The Yoruba Husband Wife Code
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|Author||: Daryll Forde|
Routledge is proud to be re-issuing this landmark series in association with the International African Institute. The series, published between 1950 and 1977, brings together a wealth of previously un-co-ordinated material on the ethnic groupings and social conditions of African peoples. Concise, critical and (for its time) accurate, the Ethnographic Survey contains sections as follows: Physical Environment Linguistic Data Demography History & Traditions of Origin Nomenclature Grouping Cultural Features: Religion, Witchcraft, Birth, Initiation, Burial Social & Political Organization: Kinship, Marriage, Inheritance, Slavery, Land Tenure, Warfare & Justice Economy & Trade Domestic Architecture Each of the 50 volumes will be available to buy individually, and these are organized into regional sub-groups: East Central Africa, North-Eastern Africa, Southern Africa, West Central Africa, Western Africa, and Central Africa Belgian Congo. The volumes are supplemented with maps, available to view on routledge.com or available as a pdf from the publishers.
|Author||: Nduntuei O. Ita|
First published in 1971, this major bibliography devoted to Africa’s most populous country – Nigeria – is therefore a timely contribution which must be welcomed by all. The Bibliography of Nigeria contains over 5,400 entries in archaeology, all branches of anthropology, linguistic and relevant historical and sociological studies. Many of the entries carry indicative or informative annotations which have greatly enhanced the usefulness of the work. The history and culture of Africa constitutes a rich area of study and research which is attracting an ever-increasing number of scholars the world over. The new impetus which African studies is receiving in the major centre of learning today has added urgency to the long-neglected problem of bibliographical control of the vast literature. The dearth of bibliographies in the field of African studies has been a main source of frustration to all those working in this area. The book is divided into two parts: part one deals with Nigeria as a whole, and lists general works or those concerned with several regions or several ethnic groups. Part two is devoted to the various ethnic groups. An analytical table of contents, a comprehensive ethnic index, an author index and an index of Islamic studies, together with generous cross-referencing, ensure ready and easy location of individual entries.
|Author||: Babatunde Lawal|
|Editor||: University of Washington Press|
This remarkable study explores the use of the visual and performing arts to promote nonviolence and social harmony in sub-Saharan Africa. It focuses on Gelede, a popular community festival of masquerade, dance, and song, held several times a year by the Yoruba of Southwestern Nigeria and the Republic of Benin. Babatunde Lawal, an art historian and African scholar who has taught in Nigeria, Brazil, and the United States, is himself a Yoruba and has taken an active part in Gelede. He writes from the perspective of an informed participant/observer of his own culture. Lawal bases his book on extensive field research--observations and interviews--conducted over more than two decades as well as on numerous published and unpublished scholarly sources. He casts significant new light on many previously obscure aspects of Gelede, and he demonstrates a useful methodological approach to the study of non-Western art. The book systematically covers the major aspects of the Gelede spectacle, presenting its cultural background and historical origins as preface to a vivid and detailed description of an actual performance. This is followed by a discussion of the iconography and aesthetics of costume, and an examination of the sculpted images on the masks. The book concludes with a discussion of the moral and aesthetic philosophy of Gelede and its responsiveness to technological and social change. The Gelede Spectacle is illustrated in color and black-and-white with over 100 field and museum photographs, including a rare sequence on the dressing of a masquerader. It offers, in addition, more than 60 Gelede song texts, proverbs, and divination verses, each in the original Yoruba as well as in translation. Lawal's interpretations of these pieces indicate the rich complexities of metaphor and analogy inherent in the Yoruba language and art.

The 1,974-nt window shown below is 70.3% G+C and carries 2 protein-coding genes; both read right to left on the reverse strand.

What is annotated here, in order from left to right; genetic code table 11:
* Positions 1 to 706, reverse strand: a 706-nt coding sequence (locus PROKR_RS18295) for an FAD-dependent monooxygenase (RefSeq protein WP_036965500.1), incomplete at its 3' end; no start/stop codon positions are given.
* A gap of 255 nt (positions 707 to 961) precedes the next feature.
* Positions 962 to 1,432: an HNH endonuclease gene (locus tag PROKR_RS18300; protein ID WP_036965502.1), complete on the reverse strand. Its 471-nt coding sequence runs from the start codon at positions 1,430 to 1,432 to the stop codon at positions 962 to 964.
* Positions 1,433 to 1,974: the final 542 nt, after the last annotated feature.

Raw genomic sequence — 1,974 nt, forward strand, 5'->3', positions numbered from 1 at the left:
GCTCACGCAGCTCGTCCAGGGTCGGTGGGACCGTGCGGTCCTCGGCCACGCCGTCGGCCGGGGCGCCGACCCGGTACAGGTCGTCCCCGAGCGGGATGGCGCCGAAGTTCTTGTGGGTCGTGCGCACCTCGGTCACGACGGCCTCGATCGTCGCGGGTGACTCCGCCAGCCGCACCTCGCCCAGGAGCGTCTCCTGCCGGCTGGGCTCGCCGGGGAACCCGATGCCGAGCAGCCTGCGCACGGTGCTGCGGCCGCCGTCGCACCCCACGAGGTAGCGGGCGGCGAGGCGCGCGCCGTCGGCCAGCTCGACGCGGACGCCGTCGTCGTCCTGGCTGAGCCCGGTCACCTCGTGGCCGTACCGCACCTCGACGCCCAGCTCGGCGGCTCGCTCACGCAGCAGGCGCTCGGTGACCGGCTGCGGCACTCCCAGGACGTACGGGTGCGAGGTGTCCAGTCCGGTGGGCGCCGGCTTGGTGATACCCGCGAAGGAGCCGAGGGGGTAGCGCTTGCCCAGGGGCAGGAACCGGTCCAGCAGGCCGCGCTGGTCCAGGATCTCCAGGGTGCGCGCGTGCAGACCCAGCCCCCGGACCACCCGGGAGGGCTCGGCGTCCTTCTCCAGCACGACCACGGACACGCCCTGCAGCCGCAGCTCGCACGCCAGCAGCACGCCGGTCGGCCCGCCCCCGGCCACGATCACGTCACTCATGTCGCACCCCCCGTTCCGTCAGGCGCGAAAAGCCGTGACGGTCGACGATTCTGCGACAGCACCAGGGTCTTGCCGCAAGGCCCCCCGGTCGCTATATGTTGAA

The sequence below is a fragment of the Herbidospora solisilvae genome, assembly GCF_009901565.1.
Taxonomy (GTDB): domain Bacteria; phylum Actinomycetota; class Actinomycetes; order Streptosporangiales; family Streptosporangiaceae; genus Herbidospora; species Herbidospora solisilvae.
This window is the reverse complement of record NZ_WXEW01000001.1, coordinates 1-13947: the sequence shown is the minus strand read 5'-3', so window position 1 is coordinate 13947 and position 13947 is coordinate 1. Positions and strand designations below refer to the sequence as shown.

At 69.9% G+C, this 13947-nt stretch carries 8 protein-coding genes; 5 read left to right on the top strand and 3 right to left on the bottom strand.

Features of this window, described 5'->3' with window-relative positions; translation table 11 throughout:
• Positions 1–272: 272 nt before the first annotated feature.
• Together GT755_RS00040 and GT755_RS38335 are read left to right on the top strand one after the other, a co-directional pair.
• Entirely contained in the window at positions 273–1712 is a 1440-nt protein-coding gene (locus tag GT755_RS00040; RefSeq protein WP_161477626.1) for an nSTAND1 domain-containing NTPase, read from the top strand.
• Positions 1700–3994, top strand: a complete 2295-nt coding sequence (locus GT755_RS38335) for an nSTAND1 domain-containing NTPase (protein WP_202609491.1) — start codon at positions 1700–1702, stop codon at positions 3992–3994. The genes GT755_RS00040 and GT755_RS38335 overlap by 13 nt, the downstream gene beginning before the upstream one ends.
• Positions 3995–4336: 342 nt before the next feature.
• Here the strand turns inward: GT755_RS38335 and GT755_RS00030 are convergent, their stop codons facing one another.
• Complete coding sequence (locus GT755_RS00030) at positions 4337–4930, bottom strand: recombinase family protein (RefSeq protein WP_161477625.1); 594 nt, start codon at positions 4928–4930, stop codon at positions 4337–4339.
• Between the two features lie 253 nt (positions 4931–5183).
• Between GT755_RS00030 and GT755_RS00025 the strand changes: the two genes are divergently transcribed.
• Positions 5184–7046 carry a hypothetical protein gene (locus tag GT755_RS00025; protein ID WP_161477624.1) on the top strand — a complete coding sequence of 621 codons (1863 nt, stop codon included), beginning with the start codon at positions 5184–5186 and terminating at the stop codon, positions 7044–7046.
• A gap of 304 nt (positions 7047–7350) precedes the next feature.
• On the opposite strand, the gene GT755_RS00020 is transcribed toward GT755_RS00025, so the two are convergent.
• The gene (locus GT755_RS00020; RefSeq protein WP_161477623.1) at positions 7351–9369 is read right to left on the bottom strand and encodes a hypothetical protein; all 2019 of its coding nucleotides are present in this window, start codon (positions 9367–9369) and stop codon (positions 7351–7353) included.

|Author||: Denise Paulme|
This book is unique in its approach in that each chapter covers women in their everyday lives and the problems, which concern them. Until now, ethnographic research has almost always been carried out with the help of the male population and as a result the picture that has emerged has been largely the image, which the men, and the men alone, have of their society. Originally published in 1963.
|Author||: John Oroshejede Ubrurhe|
|Editor||: Spectrum Books Limited|
The author of this book provides an in-depth case study of Urhobo traditional medicine, as practised in the earliest, pre-technological era. He considers definitions, taxonomy, causality, and therapy, as practised by the Urhobo progenitors and later their progeny. He argues that the Urhobo traditional medical system is gradually being eroded by the ageing and death of its custodians and practitioners. The book further investigates the use of incantations and ritual in both Urhobo and Western medical systems, and objectively examines people's claims about its efficacy. The author is a Doctor of Philosophy and a specialist in African traditional religion and culture.
|Author||: American Anthropological Association|